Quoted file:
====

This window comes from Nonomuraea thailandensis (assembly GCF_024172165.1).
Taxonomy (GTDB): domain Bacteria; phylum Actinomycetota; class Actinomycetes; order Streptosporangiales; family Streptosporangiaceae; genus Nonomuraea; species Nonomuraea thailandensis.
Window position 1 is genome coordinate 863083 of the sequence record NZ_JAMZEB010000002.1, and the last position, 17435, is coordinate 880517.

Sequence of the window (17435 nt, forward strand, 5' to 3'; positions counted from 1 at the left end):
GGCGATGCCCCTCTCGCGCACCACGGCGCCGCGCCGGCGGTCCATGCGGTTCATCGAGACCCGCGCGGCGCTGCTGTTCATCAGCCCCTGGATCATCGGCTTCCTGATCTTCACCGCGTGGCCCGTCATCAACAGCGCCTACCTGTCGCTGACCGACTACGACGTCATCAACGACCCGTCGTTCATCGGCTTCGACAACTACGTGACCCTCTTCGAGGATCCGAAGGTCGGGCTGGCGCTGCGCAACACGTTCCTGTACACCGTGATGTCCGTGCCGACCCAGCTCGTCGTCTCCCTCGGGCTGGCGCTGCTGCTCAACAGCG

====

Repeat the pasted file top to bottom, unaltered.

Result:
This window comes from Nonomuraea thailandensis (assembly GCF_024172165.1).
Taxonomy (GTDB): domain Bacteria; phylum Actinomycetota; class Actinomycetes; order Streptosporangiales; family Streptosporangiaceae; genus Nonomuraea; species Nonomuraea thailandensis.
Window position 1 is genome coordinate 863083 of the sequence record NZ_JAMZEB010000002.1, and the last position, 17435, is coordinate 880517.

Sequence of the window (17435 nt, forward strand, 5' to 3'; positions counted from 1 at the left end):
GGCGATGCCCCTCTCGCGCACCACGGCGCCGCGCCGGCGGTCCATGCGGTTCATCGAGACCCGCGCGGCGCTGCTGTTCATCAGCCCCTGGATCATCGGCTTCCTGATCTTCACCGCGTGGCCCGTCATCAACAGCGCCTACCTGTCGCTGACCGACTACGACGTCATCAACGACCCGTCGTTCATCGGCTTCGACAACTACGTGACCCTCTTCGAGGATCCGAAGGTCGGGCTGGCGCTGCGCAACACGTTCCTGTACACCGTGATGTCCGTGCCGACCCAGCTCGTCGTCTCCCTCGGGCTGGCGCTGCTGCTCAACAGCG